What Does PPE Mean?
Personal Protective Equipment (PPE) refers to protective clothing for the eyes, head, ears, hands, respiratory system, body, and feet. It is utilized to protect individuals from the risks of injury and infection while minimizing exposure to chemical, biological, and physical hazards. PPE serves as the final line of defense when engineering and administrative controls are insufficient in reducing or eliminating risks.
What is PPE Safety?
PPE safety is the practice of ensuring a safe, working environment for employees and visitors through the use of Personal Protective Equipment (PPE). Safety is paramount to all businesses across industries. Using PPEs, paired with inspections such as workplace and restaurant inspections, assessments like health and safety risk assessments, and analysis such as gap analysis—is essential to protect employees from risks and hazards.
Why is it Important?
According to the hierarchy of controls by the National Institute for Occupational Safety and Health (NIOSH), PPE (sometimes also referred to as PPE equipment)—is recommended to be the last level of defense to prevent occupational injuries, illnesses, and fatalities, but some businesses combined it with other control measures to ensure a safe and healthy environment for their workers. Here are some benefits of using PPEs:
- prevent unnecessary injury in the workplace;
- protect employees from excessive chemical exposure;
- prevent the spread of germs and infectious diseases including COVID-19;
- help businesses comply with regulatory requirements(e.g., The Personal Protective Equipment at Work Regulations 1992 that’s recently been extended to limb workers); and
- improve employee productivity and efficiency.
The 4 Basic Types of PPE and Their Examples
However, even the strictest controls will not necessarily eliminate all the risks associated with most job tasks and this is where the need for PPE must be evaluated. A hazard assessment can help identify which specialized PPE will be required. There are numerous types of workplace safety equipment available depending on the hazard exposure and work conditions. The following are basic PPE that can help protect employees:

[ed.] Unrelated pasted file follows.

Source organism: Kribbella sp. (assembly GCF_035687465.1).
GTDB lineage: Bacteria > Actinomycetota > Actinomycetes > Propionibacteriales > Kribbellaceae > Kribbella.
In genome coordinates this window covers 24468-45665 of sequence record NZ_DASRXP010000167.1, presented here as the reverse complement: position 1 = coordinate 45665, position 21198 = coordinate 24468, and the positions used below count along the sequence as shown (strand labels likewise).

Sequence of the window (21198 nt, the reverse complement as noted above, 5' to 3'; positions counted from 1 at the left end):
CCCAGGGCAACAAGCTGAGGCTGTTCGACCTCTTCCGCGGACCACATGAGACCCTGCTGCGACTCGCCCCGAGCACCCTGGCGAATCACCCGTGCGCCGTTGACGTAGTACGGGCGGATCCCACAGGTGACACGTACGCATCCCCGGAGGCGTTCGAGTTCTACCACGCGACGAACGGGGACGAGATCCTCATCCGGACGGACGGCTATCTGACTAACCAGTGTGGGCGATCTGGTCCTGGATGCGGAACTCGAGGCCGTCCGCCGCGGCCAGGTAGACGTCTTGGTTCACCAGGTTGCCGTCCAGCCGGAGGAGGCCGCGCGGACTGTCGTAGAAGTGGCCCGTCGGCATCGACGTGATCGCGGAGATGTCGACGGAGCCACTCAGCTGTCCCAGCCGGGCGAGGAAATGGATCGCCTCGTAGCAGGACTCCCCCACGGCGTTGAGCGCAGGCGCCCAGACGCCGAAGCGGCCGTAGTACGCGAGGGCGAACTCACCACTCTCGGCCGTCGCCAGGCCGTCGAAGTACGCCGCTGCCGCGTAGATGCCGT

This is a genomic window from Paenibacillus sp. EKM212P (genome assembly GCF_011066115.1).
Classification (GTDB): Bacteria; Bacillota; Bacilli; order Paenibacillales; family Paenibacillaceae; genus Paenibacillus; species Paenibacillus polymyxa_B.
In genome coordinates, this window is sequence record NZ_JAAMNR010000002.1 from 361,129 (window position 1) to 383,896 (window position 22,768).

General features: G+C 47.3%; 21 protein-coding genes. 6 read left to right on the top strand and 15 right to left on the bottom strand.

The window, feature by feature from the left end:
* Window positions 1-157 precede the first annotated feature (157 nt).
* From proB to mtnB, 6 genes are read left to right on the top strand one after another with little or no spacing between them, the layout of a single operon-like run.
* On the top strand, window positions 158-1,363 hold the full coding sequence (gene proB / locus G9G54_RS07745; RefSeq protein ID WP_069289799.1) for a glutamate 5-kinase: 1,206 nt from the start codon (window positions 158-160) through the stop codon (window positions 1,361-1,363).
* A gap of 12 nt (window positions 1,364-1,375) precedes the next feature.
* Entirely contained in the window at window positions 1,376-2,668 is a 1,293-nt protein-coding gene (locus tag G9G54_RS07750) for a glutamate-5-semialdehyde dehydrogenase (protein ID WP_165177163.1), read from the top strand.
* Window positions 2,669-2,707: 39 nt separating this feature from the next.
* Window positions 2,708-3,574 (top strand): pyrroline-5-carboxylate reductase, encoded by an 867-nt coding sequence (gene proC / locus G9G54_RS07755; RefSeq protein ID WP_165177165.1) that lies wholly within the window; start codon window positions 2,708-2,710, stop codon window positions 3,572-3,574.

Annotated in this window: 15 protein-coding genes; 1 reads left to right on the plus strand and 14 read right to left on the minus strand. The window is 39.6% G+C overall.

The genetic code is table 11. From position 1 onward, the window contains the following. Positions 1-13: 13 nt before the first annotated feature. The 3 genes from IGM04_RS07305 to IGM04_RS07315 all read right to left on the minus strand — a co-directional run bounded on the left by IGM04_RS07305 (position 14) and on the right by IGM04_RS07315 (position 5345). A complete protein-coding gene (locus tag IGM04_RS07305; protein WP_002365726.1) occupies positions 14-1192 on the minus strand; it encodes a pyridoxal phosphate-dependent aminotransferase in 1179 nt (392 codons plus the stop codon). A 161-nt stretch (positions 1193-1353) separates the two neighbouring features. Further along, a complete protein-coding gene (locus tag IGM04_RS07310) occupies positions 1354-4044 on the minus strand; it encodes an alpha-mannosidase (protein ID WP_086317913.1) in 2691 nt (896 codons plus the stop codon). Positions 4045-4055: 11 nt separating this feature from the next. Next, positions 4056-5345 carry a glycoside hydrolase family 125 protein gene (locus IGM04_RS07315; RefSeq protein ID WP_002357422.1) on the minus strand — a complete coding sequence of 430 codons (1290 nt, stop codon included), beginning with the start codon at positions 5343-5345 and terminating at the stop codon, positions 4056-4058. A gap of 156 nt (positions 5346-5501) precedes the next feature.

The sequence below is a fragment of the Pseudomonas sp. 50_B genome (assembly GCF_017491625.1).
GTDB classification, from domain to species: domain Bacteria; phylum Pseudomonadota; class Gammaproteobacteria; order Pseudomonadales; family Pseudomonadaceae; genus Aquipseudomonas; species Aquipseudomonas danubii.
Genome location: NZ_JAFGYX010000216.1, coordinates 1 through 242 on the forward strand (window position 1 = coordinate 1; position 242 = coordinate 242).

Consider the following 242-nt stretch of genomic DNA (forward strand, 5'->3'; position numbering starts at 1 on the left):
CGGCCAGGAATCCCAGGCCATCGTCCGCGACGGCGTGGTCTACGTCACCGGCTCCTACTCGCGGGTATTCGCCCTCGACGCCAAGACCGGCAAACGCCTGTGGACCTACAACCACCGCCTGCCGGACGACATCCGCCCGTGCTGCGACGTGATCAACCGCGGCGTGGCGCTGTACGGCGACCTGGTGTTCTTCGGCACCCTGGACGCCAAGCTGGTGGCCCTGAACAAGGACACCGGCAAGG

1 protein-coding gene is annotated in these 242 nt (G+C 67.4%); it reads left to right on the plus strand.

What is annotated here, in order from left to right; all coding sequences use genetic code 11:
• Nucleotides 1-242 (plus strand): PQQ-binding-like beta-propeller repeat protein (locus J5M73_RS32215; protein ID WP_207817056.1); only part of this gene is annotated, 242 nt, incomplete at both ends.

Face and Eye Protection
PPE includes safety goggles and face shields and should be used for tasks that can cause eye damage or loss of vision, sprays of toxic liquids, splashes, and burns.
- Check if safety glasses comply with the ANSI Z87.1 eye protection standard.
- Ensure that there are no cracks or deformities on the lenses.
- Ensure the strap is in good working condition and is firmly sealed to the cheek and forehead.
- Clean and disinfect after use.
PPE includes full-face respirators, self-contained breathing apparatus, gas masks, N95 respirators, and surgical masks are used for a task that can cause inhalation of harmful materials to enter the body. This includes harmful gas, chemicals, large-particle droplets, sprays, splashes, or splatter that may contain viruses and bacteria such as COVID-19, viral infections, and more.
- Ensure that the equipment is fit-tested and the employee has undergone proper training before wearing one.
- Carefully read the instructions to determine if it is designed to help protect against the hazards you may face.
- Change filters on half-mask or full-mask respirators frequently.
- Replace disposable respirators with every use.
- Surgical masks are not to be shared with anyone.
- Avoid touching the surgical mask after wearing it.
- Change surgical mask timely and should be disposed of after use.
- Replace the mask immediately if it is damaged or soiled.
Skin and Body Protection
PPE includes the following categories to protect employees from physical hazards:
PPE includes hard hats and headgears and should be required for tasks that can cause any force or object falling to the head.
- Ensure that there are no dents or deformities on the shell and connections are tightened inside.
- Do not store in direct sunlight as extreme heat can cause damage.
- Choose appropriate cleaning agents as it can weaken the shells of hard hats and may eliminate electrical resistance.
- Always replace a hard hat if it was used for any kind of impact, even if the damage is unnoticeable.
PPE includes safety vests and suits that can be used for tasks that can cause body injuries from extreme temperatures, flames and sparks, toxic chemicals, insect bites and radiation.
- Ensure that they are clean and free from cuts and burns.
- Always get a good fit to ensure full body protection.
- Ensure bodysuit is heat-resistant clothing when working with high-temperature hazards.
PPE includes safety gloves and should be used for tasks that can cause hand and skin burns, absorption of harmful substances, cuts, fractures or amputations.